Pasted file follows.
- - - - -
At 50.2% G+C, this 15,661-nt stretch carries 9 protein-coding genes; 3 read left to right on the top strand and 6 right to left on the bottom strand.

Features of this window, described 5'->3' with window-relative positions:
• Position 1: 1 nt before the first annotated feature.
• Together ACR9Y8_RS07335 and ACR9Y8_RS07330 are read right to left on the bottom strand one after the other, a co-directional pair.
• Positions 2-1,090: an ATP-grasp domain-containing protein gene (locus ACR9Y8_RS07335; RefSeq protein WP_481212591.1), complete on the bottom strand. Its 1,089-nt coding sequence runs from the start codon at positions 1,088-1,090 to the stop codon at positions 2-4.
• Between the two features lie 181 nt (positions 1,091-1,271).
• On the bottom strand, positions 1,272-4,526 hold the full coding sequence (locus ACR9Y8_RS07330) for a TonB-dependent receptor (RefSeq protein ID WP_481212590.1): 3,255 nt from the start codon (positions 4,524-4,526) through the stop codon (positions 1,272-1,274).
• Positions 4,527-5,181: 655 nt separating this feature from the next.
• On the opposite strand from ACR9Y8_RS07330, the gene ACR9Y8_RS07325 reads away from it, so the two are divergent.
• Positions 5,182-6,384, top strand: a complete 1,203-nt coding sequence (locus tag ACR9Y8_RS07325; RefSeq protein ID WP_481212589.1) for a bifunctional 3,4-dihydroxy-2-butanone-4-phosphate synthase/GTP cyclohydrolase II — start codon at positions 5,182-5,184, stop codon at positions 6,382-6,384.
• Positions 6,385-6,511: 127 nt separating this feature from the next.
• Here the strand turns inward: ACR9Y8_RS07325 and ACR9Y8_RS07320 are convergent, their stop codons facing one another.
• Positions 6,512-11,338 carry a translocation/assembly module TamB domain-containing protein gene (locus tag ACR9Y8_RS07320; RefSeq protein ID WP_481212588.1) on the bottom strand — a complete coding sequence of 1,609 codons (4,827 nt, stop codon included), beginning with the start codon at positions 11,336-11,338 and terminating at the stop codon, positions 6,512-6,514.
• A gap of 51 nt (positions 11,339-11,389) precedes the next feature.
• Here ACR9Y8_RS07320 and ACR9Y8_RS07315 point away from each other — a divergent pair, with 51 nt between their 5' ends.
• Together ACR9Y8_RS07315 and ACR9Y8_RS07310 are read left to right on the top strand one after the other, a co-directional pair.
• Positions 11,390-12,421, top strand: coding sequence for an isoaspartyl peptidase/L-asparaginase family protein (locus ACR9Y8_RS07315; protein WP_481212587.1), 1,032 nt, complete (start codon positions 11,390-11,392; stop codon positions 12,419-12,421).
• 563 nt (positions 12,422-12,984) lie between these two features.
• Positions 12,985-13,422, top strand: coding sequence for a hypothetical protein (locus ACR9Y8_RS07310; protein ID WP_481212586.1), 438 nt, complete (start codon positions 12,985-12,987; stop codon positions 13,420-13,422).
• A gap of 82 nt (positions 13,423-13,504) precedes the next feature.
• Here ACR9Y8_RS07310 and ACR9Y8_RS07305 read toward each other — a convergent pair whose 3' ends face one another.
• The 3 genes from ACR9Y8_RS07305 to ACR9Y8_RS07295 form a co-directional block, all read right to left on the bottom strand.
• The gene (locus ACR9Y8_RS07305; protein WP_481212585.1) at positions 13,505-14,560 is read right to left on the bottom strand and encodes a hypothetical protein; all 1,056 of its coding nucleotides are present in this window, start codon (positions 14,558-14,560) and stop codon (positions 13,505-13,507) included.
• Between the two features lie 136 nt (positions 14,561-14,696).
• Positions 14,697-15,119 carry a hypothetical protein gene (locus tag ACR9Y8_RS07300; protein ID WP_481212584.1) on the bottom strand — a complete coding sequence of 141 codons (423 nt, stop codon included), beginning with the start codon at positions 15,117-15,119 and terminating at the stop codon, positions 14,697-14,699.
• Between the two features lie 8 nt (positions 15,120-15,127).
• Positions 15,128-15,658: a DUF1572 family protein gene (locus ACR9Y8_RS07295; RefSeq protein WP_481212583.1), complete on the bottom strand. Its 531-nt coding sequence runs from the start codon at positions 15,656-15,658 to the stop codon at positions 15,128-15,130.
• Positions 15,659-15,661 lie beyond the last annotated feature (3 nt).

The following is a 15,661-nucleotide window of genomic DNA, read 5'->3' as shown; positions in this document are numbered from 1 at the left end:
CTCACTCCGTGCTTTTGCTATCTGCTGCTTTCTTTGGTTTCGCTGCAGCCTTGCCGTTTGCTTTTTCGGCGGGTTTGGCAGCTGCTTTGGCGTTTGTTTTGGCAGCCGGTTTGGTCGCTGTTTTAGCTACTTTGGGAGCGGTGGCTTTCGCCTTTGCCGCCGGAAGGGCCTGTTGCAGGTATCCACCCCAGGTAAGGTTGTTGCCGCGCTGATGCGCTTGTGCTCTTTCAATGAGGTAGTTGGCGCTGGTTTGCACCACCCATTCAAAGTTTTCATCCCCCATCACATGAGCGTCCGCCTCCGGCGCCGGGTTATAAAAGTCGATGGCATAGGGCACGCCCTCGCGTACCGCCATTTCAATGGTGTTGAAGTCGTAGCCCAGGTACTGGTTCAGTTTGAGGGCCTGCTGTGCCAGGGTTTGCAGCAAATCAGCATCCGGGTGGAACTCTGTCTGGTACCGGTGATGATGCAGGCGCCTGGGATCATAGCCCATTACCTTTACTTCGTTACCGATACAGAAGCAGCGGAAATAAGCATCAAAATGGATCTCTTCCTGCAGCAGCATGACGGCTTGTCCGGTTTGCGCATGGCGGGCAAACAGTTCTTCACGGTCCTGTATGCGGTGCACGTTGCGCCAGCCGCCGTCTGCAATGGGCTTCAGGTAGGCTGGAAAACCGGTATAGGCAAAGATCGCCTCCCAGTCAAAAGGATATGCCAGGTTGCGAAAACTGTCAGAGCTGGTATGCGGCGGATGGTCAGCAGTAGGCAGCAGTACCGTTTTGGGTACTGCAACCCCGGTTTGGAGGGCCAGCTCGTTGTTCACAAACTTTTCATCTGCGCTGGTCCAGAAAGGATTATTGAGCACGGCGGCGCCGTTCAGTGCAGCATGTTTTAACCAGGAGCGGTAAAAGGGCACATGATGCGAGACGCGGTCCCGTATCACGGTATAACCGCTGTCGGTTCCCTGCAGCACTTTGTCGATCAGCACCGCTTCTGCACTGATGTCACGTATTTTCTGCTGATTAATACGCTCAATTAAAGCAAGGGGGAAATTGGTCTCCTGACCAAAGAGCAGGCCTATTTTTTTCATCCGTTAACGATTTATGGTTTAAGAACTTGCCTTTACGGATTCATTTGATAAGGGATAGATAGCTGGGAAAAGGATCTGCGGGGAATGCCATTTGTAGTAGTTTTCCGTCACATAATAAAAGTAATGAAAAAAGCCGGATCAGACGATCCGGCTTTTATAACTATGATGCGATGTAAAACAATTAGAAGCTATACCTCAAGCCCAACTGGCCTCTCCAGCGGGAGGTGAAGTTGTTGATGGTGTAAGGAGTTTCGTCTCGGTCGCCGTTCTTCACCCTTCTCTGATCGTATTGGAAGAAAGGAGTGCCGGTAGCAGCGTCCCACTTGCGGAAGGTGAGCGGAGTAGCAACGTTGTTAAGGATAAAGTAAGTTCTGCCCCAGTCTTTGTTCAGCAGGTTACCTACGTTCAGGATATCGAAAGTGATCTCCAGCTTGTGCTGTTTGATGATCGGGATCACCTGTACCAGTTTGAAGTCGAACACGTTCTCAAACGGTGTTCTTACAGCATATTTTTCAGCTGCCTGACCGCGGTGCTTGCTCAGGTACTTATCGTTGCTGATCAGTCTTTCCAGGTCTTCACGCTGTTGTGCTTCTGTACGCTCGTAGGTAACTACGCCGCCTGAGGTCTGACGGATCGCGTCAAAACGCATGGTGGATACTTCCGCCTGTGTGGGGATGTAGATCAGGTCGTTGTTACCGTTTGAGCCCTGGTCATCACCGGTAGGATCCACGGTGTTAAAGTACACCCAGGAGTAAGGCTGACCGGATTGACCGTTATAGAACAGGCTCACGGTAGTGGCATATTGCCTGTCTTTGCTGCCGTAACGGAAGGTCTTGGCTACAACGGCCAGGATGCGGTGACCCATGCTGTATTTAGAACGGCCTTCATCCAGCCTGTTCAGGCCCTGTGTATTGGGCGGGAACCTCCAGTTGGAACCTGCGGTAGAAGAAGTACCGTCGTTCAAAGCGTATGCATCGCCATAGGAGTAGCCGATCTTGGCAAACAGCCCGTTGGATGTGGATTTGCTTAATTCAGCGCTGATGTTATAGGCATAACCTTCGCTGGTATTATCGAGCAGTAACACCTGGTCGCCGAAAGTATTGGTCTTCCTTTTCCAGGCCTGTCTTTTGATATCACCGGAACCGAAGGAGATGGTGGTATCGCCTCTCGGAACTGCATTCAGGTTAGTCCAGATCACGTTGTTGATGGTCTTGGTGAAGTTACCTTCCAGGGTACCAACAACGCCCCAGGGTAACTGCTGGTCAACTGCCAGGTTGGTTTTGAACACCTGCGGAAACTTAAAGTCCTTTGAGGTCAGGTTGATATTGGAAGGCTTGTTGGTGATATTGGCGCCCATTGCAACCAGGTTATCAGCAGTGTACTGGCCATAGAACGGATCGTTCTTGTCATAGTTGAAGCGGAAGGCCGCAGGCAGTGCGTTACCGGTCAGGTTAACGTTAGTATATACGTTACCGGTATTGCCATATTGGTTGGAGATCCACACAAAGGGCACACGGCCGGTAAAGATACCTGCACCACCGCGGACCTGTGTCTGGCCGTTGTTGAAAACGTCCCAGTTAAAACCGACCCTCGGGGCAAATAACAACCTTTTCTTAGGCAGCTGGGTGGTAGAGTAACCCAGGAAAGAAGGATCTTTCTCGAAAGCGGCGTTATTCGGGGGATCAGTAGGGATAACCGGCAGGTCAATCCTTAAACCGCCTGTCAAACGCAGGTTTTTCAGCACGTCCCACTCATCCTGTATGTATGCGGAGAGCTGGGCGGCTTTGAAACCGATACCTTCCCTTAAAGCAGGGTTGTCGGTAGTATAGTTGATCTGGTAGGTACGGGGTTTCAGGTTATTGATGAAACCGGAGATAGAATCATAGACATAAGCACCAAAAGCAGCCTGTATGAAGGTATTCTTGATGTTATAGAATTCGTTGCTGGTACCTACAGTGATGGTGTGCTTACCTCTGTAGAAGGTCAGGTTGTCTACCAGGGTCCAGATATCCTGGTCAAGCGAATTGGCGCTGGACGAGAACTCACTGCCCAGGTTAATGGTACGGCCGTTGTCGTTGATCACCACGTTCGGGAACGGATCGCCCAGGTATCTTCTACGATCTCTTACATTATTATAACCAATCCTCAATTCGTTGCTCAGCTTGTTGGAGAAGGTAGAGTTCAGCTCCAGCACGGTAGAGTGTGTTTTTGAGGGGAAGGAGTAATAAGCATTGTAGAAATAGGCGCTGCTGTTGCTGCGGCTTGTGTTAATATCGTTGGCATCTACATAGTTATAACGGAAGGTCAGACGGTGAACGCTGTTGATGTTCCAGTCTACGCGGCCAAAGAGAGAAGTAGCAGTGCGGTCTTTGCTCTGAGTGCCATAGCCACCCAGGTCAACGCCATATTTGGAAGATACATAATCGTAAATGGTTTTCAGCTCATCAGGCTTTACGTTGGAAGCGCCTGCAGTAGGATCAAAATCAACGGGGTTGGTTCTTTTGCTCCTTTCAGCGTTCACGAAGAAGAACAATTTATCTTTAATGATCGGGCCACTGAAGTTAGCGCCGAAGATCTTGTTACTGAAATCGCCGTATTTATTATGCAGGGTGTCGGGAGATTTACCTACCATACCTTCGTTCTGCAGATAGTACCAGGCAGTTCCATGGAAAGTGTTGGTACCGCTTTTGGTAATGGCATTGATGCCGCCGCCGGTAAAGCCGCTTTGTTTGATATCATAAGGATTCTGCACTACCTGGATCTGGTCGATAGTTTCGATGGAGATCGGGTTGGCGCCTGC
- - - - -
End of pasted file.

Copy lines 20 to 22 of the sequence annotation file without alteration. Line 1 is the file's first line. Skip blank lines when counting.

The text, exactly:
• A gap of 82 nt (positions 13,423-13,504) precedes the next feature.
• Here ACR9Y8_RS07310 and ACR9Y8_RS07305 read toward each other — a convergent pair whose 3' ends face one another.
• The 3 genes from ACR9Y8_RS07305 to ACR9Y8_RS07295 form a co-directional block, all read right to left on the bottom strand.